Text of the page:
Back: Quackery, The Electrical Snake Oil
Quackery exists in various forms and typically involves a medical scheme or remedy that is known to be false or unproven and sold for a profit. It may involve drugs, devices or lifestyle changes. Quack medicines, particularly in the USA were refered to as 'Snake Oil'.
Many of the 'Quack' machines were empty and the patient was hoodwinked into believing they were being cured, (the placebo effect). Others did work, for example administering a mild electric shock, but the effectiveness of the cure was far from certain.
Most vintage contrivances fall into one of several categories:
The Museum of Technology have several items on display which can be described as Quackery, most of our items use batteries to enable them to work.
When electricity was new, people had high hopes that it had curative powers. Unlike other "magical" cures, electricity could be felt.
Electropathy, very popular from 1850-1900, promised to cure most diseases and conditions including mental illness. The patient held a metal cylinder, a hand electrode, while the healer applied a second electrode to the ailing body part. The electrodes connected to an electrical source such as a magneto, chemical battery or battery box. The current produced was low voltage and using the machine produced involuntary muscle contractions.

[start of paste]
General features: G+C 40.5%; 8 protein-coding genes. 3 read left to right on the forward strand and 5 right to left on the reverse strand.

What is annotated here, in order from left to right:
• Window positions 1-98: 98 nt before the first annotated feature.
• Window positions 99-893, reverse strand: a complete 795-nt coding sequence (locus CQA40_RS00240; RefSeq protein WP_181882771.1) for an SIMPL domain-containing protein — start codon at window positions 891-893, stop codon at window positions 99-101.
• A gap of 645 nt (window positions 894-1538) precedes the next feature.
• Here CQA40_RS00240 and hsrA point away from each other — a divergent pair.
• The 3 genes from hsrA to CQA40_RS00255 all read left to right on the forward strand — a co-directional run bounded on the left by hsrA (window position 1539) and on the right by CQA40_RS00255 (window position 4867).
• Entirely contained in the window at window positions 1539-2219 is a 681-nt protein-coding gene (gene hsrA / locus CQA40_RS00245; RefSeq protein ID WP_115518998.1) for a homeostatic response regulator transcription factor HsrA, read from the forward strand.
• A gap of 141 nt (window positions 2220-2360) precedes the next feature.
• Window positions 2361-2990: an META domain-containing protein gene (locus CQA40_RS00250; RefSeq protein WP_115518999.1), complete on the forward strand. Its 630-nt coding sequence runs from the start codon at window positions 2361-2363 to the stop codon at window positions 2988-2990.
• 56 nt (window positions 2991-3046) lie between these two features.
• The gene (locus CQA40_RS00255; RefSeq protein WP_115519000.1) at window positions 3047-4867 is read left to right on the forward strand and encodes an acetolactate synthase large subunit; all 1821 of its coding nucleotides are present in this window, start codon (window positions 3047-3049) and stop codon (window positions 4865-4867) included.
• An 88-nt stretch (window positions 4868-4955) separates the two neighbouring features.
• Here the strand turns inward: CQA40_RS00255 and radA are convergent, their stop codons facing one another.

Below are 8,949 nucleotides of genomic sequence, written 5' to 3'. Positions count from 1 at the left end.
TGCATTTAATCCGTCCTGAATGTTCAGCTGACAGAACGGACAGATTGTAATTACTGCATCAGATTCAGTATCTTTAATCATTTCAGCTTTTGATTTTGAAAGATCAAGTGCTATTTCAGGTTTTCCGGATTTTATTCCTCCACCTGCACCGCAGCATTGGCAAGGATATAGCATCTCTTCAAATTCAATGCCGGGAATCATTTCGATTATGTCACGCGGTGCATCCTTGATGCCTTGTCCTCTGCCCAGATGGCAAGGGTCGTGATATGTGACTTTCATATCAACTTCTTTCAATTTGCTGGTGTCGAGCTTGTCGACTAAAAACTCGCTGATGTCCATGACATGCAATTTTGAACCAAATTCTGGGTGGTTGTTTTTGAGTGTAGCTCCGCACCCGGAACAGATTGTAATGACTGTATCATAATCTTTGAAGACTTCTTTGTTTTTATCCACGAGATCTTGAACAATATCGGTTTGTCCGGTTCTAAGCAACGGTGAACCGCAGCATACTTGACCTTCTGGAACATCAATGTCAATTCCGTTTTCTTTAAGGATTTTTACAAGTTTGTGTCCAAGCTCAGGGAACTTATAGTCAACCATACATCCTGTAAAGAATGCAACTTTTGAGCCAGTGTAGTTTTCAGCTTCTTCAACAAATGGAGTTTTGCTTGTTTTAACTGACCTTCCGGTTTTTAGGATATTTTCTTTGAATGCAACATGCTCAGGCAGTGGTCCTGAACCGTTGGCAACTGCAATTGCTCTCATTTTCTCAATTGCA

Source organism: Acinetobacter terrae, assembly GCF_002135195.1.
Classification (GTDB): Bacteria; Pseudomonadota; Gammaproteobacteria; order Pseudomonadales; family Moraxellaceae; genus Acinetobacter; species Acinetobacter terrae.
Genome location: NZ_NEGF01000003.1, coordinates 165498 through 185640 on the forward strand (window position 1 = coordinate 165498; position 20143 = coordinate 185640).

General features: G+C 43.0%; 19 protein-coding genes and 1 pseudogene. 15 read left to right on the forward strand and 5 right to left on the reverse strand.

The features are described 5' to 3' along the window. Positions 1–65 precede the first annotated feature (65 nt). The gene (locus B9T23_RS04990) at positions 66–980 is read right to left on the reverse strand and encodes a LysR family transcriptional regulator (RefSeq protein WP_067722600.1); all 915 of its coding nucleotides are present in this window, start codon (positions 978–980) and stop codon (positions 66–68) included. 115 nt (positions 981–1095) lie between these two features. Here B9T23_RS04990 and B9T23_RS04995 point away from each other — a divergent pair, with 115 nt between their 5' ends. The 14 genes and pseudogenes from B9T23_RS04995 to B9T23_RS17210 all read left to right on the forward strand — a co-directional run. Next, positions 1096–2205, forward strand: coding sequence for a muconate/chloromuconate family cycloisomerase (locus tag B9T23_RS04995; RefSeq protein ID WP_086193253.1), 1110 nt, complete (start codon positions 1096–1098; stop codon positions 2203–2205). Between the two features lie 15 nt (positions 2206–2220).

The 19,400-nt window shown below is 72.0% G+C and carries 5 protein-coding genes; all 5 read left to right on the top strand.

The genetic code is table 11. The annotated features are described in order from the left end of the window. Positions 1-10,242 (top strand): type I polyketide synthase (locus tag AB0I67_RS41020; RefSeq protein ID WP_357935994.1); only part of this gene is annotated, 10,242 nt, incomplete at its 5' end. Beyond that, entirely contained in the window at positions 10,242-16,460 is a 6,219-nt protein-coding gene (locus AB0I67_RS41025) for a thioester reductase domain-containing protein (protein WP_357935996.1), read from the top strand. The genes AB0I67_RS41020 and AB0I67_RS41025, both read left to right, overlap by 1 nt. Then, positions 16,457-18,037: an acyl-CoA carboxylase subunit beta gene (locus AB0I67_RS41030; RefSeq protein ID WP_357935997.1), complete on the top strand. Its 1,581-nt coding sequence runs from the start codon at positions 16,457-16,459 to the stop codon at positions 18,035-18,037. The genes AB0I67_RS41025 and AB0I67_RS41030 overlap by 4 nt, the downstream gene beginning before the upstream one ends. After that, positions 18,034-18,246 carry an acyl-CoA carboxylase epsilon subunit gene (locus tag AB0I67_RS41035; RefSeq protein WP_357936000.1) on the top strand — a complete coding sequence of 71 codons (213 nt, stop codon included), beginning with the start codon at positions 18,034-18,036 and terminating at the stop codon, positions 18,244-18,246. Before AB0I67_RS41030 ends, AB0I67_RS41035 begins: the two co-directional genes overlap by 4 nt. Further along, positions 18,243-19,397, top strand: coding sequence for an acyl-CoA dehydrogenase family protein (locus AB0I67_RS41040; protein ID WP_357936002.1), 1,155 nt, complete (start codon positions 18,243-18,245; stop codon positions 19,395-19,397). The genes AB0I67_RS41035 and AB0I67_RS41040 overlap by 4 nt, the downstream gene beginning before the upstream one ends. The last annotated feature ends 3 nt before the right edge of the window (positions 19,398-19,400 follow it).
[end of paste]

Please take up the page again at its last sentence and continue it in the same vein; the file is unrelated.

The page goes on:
Doctors who used electricity for any health problems were threatened with being called a 'Quack' and loosing their medical licence. One, a Doctor H Sanche was pursued across America for over 30 years. He was still on the loose in 1952. The Electropoise, shown here, was designed 'by Dr H Sanche in the 1890's.
Sometimes called an "ultra violet device". Tens of thousands of these devices were sold for home use between about 1915 and 1950 under brand names such as Masters, Elco and Renulife. Literature accompanying the devices claimed to cure just about everything including heart disease, paralysis, wry neck and writers cramp! The equipment produced heat by diathermy, ozone and ultraviolet light.